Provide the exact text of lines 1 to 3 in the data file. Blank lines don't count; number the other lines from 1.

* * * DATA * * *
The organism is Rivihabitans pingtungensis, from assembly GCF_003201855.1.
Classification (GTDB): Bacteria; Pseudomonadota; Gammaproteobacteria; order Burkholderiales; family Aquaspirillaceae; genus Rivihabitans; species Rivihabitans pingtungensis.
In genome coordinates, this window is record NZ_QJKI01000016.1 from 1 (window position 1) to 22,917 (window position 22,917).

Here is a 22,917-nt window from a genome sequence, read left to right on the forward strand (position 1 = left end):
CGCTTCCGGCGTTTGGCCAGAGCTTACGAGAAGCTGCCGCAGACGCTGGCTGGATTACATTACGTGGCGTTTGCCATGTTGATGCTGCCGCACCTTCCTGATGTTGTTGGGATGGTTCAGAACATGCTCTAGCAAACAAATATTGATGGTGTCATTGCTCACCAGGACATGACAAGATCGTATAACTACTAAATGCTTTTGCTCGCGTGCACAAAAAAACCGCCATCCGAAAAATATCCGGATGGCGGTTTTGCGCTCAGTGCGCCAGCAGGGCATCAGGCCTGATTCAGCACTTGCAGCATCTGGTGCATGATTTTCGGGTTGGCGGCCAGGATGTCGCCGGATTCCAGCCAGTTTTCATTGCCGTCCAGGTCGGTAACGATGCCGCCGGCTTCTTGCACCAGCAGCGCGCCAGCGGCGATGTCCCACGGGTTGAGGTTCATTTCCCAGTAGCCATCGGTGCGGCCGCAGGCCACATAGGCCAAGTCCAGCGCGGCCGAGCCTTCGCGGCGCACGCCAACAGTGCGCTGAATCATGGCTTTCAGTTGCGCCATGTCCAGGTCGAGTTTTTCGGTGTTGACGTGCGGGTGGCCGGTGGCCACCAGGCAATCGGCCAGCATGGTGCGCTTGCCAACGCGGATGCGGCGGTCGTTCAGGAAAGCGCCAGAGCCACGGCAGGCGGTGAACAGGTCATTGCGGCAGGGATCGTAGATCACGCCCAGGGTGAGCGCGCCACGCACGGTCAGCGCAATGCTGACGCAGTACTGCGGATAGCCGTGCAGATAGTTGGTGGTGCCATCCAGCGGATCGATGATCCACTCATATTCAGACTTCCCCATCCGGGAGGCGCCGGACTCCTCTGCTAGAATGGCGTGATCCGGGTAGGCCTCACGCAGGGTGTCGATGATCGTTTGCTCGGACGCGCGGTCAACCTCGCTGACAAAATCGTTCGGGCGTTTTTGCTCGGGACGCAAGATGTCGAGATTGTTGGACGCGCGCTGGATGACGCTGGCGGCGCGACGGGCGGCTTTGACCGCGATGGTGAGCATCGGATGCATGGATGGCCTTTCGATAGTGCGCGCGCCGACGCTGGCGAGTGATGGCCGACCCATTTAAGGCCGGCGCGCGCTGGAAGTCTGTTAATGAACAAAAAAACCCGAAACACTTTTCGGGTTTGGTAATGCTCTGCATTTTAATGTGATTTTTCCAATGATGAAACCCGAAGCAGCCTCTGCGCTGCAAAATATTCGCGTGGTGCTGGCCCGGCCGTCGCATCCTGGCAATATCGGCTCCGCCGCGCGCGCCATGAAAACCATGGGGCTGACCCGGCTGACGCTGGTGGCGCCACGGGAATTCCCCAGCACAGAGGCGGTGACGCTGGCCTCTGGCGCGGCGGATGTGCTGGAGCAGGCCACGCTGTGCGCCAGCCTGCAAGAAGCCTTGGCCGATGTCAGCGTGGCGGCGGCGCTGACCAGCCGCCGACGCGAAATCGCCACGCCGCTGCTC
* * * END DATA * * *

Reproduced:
The organism is Rivihabitans pingtungensis, from assembly GCF_003201855.1.
Classification (GTDB): Bacteria; Pseudomonadota; Gammaproteobacteria; order Burkholderiales; family Aquaspirillaceae; genus Rivihabitans; species Rivihabitans pingtungensis.
In genome coordinates, this window is record NZ_QJKI01000016.1 from 1 (window position 1) to 22,917 (window position 22,917).